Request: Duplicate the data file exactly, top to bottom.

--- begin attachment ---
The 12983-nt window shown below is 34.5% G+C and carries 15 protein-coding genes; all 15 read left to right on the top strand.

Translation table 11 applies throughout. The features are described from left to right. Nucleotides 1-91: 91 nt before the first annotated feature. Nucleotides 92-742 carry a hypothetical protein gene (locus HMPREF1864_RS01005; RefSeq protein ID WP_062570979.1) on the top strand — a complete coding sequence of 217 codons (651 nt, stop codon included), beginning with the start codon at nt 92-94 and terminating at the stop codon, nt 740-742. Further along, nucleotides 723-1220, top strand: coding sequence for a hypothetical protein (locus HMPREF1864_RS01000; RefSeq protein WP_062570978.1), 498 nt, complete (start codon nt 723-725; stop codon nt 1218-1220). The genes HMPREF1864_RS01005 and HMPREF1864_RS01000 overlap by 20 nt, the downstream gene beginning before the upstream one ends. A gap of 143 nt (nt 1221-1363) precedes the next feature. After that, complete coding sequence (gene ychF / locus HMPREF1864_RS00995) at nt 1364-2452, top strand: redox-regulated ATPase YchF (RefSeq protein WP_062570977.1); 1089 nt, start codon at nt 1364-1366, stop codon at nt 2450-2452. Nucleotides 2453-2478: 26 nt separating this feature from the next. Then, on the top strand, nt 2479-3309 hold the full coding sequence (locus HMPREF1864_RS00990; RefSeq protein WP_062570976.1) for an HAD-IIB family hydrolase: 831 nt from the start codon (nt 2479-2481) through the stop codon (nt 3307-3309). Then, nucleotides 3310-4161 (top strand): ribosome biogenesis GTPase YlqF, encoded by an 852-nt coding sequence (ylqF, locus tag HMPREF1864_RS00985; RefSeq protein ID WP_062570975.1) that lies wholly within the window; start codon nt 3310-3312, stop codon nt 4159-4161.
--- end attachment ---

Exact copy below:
The 12983-nt window shown below is 34.5% G+C and carries 15 protein-coding genes; all 15 read left to right on the top strand.

Translation table 11 applies throughout. The features are described from left to right. Nucleotides 1-91: 91 nt before the first annotated feature. Nucleotides 92-742 carry a hypothetical protein gene (locus HMPREF1864_RS01005; RefSeq protein ID WP_062570979.1) on the top strand — a complete coding sequence of 217 codons (651 nt, stop codon included), beginning with the start codon at nt 92-94 and terminating at the stop codon, nt 740-742. Further along, nucleotides 723-1220, top strand: coding sequence for a hypothetical protein (locus HMPREF1864_RS01000; RefSeq protein WP_062570978.1), 498 nt, complete (start codon nt 723-725; stop codon nt 1218-1220). The genes HMPREF1864_RS01005 and HMPREF1864_RS01000 overlap by 20 nt, the downstream gene beginning before the upstream one ends. A gap of 143 nt (nt 1221-1363) precedes the next feature. After that, complete coding sequence (gene ychF / locus HMPREF1864_RS00995) at nt 1364-2452, top strand: redox-regulated ATPase YchF (RefSeq protein WP_062570977.1); 1089 nt, start codon at nt 1364-1366, stop codon at nt 2450-2452. Nucleotides 2453-2478: 26 nt separating this feature from the next. Then, on the top strand, nt 2479-3309 hold the full coding sequence (locus HMPREF1864_RS00990; RefSeq protein WP_062570976.1) for an HAD-IIB family hydrolase: 831 nt from the start codon (nt 2479-2481) through the stop codon (nt 3307-3309). Then, nucleotides 3310-4161 (top strand): ribosome biogenesis GTPase YlqF, encoded by an 852-nt coding sequence (ylqF, locus tag HMPREF1864_RS00985; RefSeq protein ID WP_062570975.1) that lies wholly within the window; start codon nt 3310-3312, stop codon nt 4159-4161.